Wisconsin Banking News

Bank Mutual second quarter profit down 11.6 percent; U.S. Bank second quarter profit down 50 percent

Bank Mutual second quarter profit down 11.6 percent
The recession is cutting into the profits for Brown Deer-based Bank Mutual Corp., which reported second quarter net income of $3.8 million, or 8 cents per diluted share, down 11.6 percent compared to second quarter 2008 net income of $4.3 million, or 9 cents per diluted share.
However, the company’s profits are up for the first half of the year. For the first 6 months of 2009 Bank Mutual said it had net income of $11 million, or 23 cents per diluted share, up 15.5 percent compared to net income of $9.3 million, or 19 cents per diluted share, for the first half of 2008.
"Our second quarter results of operations benefited from strong mortgage loan originations and sales activity, as well as additional gains on sales of certain long-term, fixed-rate securities," said Michael Crowley, chairman, president and chief executive officer of Bank Mutual. "Recent increases in interest rates, however, may limit, future earnings from both of these sources. As we expected, though, our net interest income declined in the second quarter relative to both the previous quarter and the second quarter of last year. Our operating results continued to be impacted by high levels of liquidity, reduced loan demand, and lower yields on reinvested cash flows as we prepare Bank Mutual for what we believe will be higher rates in the future."

U.S. Bank second quarter profit down 50 percent
The recession has cut deeply into the profits of Minneapolis-based U.S. Bancorp, but the company remains profitable.
U.S. Bank, which has substantial operations in Wisconsin, reported second quarter net income of $471 million, or 12 cents diluted earnings per share, down 50 percent compared to 2008 second quarter net income of $950 million, or 53 cents per diluted share.
Although the nation’s banks have dramatically tightened lending standards during the recession and credit crunch, U.S. Bank reported average loan growth of 12.8 percent (5.3 percent excluding acquisitions) compared to the second quarter of 2008, driven by average retail loan growth of 11.1 percent, led by credit card balances, home equity lines and student loans.
The company said its new lending activity during the second quarter included:

  • $8.9 billion of new commercial and commercial real estate commitments.
  • $16.6 billion of commercial and commercial real estate commitment renewals.
  • $2.5 billion of lines related to new credit card accounts.
  • $4.1 billion of other retail originations.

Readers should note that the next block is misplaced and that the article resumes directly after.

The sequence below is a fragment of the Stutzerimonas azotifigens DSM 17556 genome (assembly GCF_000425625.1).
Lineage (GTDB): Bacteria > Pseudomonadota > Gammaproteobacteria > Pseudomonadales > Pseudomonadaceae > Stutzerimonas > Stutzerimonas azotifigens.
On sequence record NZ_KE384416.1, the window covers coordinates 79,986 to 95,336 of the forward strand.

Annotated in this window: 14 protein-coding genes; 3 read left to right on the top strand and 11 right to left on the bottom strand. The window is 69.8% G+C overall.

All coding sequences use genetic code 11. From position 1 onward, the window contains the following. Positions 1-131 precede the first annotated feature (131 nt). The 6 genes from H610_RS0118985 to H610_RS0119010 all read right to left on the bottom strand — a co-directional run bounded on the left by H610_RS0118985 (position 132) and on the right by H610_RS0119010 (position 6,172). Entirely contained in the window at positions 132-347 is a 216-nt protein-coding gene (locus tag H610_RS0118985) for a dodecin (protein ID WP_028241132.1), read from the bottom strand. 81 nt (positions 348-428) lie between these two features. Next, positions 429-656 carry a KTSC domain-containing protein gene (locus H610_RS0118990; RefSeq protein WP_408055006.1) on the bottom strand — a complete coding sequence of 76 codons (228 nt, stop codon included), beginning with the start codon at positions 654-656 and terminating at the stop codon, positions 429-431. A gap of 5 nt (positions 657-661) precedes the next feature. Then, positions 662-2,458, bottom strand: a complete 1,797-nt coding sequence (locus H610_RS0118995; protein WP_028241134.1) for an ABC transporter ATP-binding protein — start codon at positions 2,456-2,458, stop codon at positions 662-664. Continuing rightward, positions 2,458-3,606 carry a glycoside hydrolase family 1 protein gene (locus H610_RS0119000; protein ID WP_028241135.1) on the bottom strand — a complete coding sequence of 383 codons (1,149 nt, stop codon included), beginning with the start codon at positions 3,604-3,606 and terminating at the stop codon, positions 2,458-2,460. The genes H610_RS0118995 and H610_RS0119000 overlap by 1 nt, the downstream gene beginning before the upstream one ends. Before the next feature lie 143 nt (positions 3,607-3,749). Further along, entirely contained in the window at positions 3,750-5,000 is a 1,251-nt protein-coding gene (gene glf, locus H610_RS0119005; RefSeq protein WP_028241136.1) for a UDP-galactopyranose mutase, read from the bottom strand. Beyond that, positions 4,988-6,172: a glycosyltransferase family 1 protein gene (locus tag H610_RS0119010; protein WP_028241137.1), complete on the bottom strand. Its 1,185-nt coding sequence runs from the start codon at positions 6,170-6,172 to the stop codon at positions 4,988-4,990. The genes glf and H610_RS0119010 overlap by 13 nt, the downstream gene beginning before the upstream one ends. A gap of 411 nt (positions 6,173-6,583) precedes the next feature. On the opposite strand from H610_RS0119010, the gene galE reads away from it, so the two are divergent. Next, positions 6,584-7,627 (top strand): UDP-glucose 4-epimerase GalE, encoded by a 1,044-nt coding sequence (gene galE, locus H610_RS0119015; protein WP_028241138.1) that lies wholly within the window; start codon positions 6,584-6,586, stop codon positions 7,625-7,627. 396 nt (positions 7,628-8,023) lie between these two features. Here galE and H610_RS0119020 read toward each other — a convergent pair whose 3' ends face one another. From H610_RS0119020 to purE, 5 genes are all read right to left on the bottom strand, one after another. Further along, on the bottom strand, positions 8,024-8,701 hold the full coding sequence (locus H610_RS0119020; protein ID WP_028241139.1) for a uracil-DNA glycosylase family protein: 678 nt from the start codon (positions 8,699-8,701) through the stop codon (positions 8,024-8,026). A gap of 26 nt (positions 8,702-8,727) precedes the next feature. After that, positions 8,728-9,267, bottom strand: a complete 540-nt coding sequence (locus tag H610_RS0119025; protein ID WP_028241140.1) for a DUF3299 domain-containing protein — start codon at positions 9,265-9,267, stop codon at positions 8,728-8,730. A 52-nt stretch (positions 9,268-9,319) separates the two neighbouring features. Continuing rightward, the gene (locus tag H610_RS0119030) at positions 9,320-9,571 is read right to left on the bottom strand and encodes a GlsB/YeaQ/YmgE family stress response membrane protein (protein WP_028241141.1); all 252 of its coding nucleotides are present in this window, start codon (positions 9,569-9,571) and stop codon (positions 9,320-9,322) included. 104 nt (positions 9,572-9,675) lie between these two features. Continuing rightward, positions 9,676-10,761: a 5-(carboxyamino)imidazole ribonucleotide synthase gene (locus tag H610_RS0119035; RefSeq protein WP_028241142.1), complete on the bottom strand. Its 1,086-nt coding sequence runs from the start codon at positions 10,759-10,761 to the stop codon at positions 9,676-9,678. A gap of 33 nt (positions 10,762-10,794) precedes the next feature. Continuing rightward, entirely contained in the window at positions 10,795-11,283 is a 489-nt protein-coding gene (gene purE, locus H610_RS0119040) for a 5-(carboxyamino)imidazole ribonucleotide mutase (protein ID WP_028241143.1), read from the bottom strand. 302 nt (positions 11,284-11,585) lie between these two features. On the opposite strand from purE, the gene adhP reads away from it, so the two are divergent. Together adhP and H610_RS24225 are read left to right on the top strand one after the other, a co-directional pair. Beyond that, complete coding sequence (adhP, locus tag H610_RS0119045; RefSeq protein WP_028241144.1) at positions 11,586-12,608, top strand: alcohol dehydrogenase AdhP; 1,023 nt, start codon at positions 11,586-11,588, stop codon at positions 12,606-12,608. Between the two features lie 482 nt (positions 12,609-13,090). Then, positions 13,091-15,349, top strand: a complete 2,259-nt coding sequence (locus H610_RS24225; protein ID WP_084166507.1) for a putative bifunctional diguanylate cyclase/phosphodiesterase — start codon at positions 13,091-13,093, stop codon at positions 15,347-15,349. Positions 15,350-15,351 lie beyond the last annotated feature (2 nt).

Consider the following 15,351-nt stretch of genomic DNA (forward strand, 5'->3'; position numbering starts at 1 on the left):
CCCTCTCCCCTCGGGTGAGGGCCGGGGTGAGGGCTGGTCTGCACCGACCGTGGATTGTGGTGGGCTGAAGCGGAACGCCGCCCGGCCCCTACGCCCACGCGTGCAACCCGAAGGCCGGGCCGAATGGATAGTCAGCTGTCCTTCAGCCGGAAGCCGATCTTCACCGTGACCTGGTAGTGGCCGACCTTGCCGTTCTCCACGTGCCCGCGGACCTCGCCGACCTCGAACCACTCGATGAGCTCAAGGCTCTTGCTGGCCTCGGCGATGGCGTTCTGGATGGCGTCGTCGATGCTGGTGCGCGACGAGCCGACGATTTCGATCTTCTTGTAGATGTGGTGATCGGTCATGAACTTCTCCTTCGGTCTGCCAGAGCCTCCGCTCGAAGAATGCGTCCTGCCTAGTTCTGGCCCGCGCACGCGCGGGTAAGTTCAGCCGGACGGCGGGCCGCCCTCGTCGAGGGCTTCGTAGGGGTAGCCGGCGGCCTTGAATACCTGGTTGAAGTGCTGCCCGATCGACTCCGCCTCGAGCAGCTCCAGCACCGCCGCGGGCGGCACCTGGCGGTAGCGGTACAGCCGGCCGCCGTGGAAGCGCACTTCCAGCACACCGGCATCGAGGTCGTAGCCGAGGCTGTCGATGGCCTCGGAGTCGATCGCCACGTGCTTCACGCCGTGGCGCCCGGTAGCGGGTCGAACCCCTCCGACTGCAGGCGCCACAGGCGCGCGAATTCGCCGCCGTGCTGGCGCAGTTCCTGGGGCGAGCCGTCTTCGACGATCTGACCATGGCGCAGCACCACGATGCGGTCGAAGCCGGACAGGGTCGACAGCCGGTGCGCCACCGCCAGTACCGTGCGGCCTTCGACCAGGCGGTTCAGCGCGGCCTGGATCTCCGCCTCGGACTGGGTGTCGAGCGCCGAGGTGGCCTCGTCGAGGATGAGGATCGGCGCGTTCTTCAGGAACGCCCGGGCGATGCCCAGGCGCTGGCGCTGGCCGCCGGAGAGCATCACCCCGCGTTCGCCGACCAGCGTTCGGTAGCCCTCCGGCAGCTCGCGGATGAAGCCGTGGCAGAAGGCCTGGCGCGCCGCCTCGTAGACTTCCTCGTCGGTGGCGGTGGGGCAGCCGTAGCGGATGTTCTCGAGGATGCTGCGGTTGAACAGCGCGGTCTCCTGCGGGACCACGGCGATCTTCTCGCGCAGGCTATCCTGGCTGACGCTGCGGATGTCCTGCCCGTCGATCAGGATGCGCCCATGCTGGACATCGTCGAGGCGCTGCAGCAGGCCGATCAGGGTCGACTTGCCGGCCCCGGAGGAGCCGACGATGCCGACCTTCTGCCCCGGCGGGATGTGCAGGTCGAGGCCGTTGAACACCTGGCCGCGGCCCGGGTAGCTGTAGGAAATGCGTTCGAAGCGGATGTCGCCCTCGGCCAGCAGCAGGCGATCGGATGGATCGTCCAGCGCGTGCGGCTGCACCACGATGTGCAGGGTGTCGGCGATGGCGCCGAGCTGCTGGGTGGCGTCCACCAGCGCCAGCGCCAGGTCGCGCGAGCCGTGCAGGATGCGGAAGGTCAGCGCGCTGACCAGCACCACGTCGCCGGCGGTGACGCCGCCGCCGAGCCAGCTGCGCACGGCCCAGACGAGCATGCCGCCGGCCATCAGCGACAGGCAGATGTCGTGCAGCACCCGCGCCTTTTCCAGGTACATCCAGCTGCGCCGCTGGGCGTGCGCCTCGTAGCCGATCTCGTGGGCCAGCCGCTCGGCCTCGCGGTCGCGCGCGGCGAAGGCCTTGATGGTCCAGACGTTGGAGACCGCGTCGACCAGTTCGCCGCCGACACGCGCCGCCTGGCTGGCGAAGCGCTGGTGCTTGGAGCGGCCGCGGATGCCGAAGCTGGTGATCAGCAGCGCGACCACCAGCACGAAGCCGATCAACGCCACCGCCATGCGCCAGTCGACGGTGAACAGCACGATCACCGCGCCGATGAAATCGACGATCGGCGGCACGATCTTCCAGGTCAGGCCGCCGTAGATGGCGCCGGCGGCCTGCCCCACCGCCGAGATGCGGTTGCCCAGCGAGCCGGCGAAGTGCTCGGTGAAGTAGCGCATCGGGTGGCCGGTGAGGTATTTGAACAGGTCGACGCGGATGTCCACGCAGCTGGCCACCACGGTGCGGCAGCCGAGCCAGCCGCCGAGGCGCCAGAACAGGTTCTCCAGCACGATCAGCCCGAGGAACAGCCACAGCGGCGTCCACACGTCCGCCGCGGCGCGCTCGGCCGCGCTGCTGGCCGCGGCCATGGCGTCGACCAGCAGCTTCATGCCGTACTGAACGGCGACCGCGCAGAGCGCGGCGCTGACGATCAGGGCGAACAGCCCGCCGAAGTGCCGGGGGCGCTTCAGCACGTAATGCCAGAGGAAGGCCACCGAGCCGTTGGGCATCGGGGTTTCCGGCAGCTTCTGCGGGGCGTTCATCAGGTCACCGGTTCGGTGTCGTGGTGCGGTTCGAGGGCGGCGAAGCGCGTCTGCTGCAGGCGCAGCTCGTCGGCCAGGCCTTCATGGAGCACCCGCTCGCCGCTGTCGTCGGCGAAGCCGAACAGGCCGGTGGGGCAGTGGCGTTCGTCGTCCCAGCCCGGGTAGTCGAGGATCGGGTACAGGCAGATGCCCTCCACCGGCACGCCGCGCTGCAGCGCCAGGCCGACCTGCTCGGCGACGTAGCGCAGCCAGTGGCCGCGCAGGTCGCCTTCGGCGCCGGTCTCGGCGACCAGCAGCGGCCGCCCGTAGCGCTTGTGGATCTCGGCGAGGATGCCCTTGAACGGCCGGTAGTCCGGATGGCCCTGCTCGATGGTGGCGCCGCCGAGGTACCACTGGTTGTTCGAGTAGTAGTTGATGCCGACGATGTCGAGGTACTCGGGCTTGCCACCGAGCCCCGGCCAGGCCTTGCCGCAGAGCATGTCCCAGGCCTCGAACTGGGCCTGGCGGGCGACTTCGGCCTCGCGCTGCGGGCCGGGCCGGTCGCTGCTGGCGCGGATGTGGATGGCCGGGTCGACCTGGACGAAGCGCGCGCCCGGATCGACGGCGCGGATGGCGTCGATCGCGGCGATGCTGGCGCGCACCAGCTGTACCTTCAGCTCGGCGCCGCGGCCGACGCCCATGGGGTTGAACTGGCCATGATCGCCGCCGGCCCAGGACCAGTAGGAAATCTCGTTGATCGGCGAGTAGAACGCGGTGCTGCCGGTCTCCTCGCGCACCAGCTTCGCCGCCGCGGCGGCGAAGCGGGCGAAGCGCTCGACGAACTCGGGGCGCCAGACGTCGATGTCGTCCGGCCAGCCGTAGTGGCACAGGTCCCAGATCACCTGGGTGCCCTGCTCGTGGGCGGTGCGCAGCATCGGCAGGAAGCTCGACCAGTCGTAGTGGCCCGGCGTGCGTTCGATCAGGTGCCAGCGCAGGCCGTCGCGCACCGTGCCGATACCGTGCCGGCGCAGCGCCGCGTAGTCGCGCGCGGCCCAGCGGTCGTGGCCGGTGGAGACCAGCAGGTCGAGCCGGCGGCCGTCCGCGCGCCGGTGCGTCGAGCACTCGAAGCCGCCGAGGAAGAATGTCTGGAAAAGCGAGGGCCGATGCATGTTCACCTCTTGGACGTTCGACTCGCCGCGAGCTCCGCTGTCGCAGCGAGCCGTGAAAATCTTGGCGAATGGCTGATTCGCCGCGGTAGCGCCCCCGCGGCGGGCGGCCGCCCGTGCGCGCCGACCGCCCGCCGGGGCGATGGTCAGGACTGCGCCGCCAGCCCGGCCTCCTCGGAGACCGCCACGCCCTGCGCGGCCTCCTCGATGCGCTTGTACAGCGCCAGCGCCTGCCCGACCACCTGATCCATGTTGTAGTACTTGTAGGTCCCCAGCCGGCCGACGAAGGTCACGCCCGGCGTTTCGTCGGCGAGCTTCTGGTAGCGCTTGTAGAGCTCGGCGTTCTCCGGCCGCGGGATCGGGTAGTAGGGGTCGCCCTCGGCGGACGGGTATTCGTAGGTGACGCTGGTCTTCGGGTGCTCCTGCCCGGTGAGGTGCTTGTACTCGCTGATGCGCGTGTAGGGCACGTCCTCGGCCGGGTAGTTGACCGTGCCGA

“I am proud of our earnings for the second quarter, but I am more proud of the company’s ability to produce these results while navigating through the regulatory and market hurdles necessary to emerge as one of the country’s strongest institutions," said U.S. Bancorp chairman, president and CEO Richard K. Davis. “The company achieved record net revenue of $4.2 billion in the second quarter, as we experienced growth in our balance sheet and fee-based businesses. During the second quarter, a number of events occurred that were of particular significance to our shareholders, customers, and, in fact, our company as a whole, and the sequence of these events culminated on June 17th with the redemption of the $6.6 billion of preferred stock issued to the U.S. Treasury under the Capital Purchase Program. Prior to obtaining permission to redeem the TARP funds, our company was required to complete a number of prescribed steps, including passing the Supervisory Capital Assessment Program, or “stress test,” issuing non-guaranteed debt and completing a common stock offering. On May 8th we announced that we had passed the stress test and within a week of that announcement successfully issued $1 billion of non-guaranteed debt and approximately $2.7 billion of new common equity. I am exceedingly proud of our company’s stress test results, which were ranked the best among our peers in the categories of “Resources to Absorb Losses to Risk-Weighted Assets” and “Total Loan Loss Rates,” as well as the success we had in raising non-guaranteed debt at very attractive spreads and, finally, our ability to raise common equity in a well-received offering. Lastly, on July 15th, we repurchased the 10-year warrant that was issued in conjunction with the preferred stock, effectively concluding our participation in the Treasury’s Capital Purchase Program. All of these significant events and successful outcomes further validated the strength and stability of U.S. Bancorp."

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